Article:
Read A Time For Tea: Travels Through China and India in Search of Tea by Jason Goodwin Free Online
Book Title: A Time For Tea: Travels Through China and India in Search of Tea|
The author of the book: Jason Goodwin
City - Country: No data
Loaded: 2335 times
Reader ratings: 7.9
Date of issue: August 27th 1991
ISBN 13: 9780394579412
Format files: PDF
The size of the: 746 KB
Read full description of the books:
ah well, I wrote it... But in fact I'm as proud of it now (having carefully scanned and proofed the text for the new ebook version) as I was when it first came out.
The New York Times review, by Christopher Lehmann-Haupt:
Was it that in his boyhood dreams of glory he imagined himself to be one Captain Hawkeye (until spectacles were prescribed), who “owed a lot to a cherished line of English traders and pirates”? Or was it simply because among his two grandmothers’ cluttered possessions he had found Chinese tea caddies from their British imperial pasts?
Whatever the cause, readers are fortunate. For a young English travel writer named Jason Goodwin has been inspired by something in his past to devote his funny, evocative first book to the history and geography of tea. After all, tea is a fluid that one might take for granted these days, but a Zen myth holds it to have originated when a monk frustrated by his sleepiness tore off his eyebrows and cast them on the ground, whereupon the first tea bushes sprang up to provide him with a stimulant. And a 19th-century writer in the Edinburgh Review compared tea to nothing less than the truth: “suspected at first, though very palatable to those who had courage to taste it.”
In fact one takes tea so for granted that instantly upon thinking about it one encounters one’s ignorance: In what sort of soil does it grow? How is it processed for market? Is there a system for grading it? Why can’t one grow it in the garden?
But Mr. Goodwin, a charming tease, withholds instant gratification. Instant of cutting straight to the cha (as tea is called in Chinese), he first exercises his skill at evoking a sense of place. “In Hong Kong the inanimate do business along with the quick. Each ramp on a concrete flight of steps proclaims the merit of a product; dustbins call your attention to the Hong Kong Bank; an enormous Marlboro cowboy hangs tough on the flank of a high-rise — as you come close, he shyly disintegrates into a swirl of meaningless squiggles but recomposes himself, as moody as ever, as you walk away.”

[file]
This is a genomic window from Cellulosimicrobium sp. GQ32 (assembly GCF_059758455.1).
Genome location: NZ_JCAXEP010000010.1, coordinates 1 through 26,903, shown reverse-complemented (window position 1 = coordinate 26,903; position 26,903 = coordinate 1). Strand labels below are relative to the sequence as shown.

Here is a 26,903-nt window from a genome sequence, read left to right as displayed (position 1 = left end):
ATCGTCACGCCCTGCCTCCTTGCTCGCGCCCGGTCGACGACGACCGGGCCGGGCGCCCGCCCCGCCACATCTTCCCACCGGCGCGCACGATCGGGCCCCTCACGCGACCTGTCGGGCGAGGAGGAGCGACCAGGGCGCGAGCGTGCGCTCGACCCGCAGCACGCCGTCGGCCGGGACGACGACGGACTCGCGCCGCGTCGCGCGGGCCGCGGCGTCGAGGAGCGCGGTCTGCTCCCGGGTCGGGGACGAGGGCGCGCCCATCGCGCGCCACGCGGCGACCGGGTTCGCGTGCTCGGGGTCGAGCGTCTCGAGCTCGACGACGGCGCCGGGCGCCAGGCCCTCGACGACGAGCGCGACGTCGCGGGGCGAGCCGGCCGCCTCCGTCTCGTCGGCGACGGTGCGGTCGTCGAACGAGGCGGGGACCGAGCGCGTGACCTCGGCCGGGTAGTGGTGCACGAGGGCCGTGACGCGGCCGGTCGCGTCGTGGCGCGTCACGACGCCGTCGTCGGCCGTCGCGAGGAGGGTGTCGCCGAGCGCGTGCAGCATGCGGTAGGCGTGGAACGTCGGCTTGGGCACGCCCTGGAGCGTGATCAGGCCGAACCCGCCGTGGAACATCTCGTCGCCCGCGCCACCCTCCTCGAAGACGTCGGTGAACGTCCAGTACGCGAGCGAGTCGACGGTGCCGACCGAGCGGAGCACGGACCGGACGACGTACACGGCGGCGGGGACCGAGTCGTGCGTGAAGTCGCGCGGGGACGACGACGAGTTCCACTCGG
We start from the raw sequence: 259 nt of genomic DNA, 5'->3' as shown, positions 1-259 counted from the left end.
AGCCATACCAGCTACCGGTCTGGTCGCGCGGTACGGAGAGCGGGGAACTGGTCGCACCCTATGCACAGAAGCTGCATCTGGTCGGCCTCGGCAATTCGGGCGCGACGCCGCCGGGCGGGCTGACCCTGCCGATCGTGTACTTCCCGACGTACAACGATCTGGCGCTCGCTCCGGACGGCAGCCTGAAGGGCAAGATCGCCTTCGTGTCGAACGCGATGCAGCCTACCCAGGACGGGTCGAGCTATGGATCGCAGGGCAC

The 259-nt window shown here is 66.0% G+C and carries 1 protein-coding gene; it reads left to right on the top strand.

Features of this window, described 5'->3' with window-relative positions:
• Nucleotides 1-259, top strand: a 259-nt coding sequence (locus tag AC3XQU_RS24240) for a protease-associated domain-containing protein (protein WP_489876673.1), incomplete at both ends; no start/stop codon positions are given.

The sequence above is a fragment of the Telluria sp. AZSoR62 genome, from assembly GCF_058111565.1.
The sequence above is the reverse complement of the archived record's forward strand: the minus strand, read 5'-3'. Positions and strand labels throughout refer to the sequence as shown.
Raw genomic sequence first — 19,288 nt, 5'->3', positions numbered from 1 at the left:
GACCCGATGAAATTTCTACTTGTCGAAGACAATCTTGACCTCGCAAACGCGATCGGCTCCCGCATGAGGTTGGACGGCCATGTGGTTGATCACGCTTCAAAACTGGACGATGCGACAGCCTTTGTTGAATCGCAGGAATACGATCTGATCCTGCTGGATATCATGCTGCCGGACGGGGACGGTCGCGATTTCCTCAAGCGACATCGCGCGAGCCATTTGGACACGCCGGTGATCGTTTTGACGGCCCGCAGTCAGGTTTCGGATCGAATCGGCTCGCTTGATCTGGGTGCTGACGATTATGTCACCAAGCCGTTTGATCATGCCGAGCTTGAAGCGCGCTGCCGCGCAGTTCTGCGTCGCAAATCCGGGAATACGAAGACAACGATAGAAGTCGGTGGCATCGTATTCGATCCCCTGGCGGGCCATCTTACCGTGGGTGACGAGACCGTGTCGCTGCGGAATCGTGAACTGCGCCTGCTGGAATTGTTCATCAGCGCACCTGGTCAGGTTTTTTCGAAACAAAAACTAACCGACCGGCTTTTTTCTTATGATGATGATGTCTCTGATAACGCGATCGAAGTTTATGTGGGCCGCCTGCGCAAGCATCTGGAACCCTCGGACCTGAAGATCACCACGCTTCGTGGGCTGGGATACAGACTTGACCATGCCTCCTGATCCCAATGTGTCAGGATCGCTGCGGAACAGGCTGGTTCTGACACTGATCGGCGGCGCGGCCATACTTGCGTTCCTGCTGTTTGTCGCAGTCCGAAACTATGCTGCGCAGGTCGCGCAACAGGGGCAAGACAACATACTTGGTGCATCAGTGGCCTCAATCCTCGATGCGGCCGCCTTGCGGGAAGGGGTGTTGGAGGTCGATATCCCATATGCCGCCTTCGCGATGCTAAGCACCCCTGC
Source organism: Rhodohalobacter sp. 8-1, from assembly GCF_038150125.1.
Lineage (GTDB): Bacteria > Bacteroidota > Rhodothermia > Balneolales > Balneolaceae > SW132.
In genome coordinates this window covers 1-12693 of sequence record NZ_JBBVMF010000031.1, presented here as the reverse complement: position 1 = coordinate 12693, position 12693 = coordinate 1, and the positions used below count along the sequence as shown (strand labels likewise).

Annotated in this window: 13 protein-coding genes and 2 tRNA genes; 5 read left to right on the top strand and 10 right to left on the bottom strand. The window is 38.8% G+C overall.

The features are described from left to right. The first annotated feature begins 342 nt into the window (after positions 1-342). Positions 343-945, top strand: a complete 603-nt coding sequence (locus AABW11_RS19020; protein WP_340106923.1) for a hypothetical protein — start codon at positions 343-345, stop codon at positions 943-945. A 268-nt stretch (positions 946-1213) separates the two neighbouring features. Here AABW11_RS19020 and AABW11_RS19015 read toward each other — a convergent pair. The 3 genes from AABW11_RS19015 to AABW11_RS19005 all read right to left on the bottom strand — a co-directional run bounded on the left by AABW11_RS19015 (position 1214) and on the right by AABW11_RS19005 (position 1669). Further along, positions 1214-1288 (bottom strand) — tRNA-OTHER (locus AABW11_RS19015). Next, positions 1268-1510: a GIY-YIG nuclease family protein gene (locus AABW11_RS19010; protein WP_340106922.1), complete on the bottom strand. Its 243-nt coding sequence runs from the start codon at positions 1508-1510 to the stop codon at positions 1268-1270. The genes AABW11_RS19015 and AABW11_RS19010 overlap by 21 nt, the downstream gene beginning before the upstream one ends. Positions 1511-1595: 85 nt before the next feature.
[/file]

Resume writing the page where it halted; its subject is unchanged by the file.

Or he deftly dissolves the present into the past, for instance by riding the Hong Kong-Canton hydrofoil and then imagining what it must have been like for ships of the East India Company to travel in and out of the Pearl River estuary at the height of the tea trade 200 years ago.
Or he sums up Chinese history in a few brush strokes: “China’s concern through millennia has been to keep floods and barbarians controlled. The Great Wall of China was like a dam to hold back people.”
But one wants him to get on with it. How many kinds of tea are there? What is the difference between the best and the worst?
All in good time, gentle reader. As Professor Zhuang, chairman of the Fujian Tea Society, explained to the author when asked about classifying teas: “There is a system. It makes about 8,000 distinctions. Perhaps there are more exceptions to the system than distinctions within it. I have 73 years in tea, but I do not know the system. . . . In the West you use an alphabet. In China we learn characters. It is the same with tea.”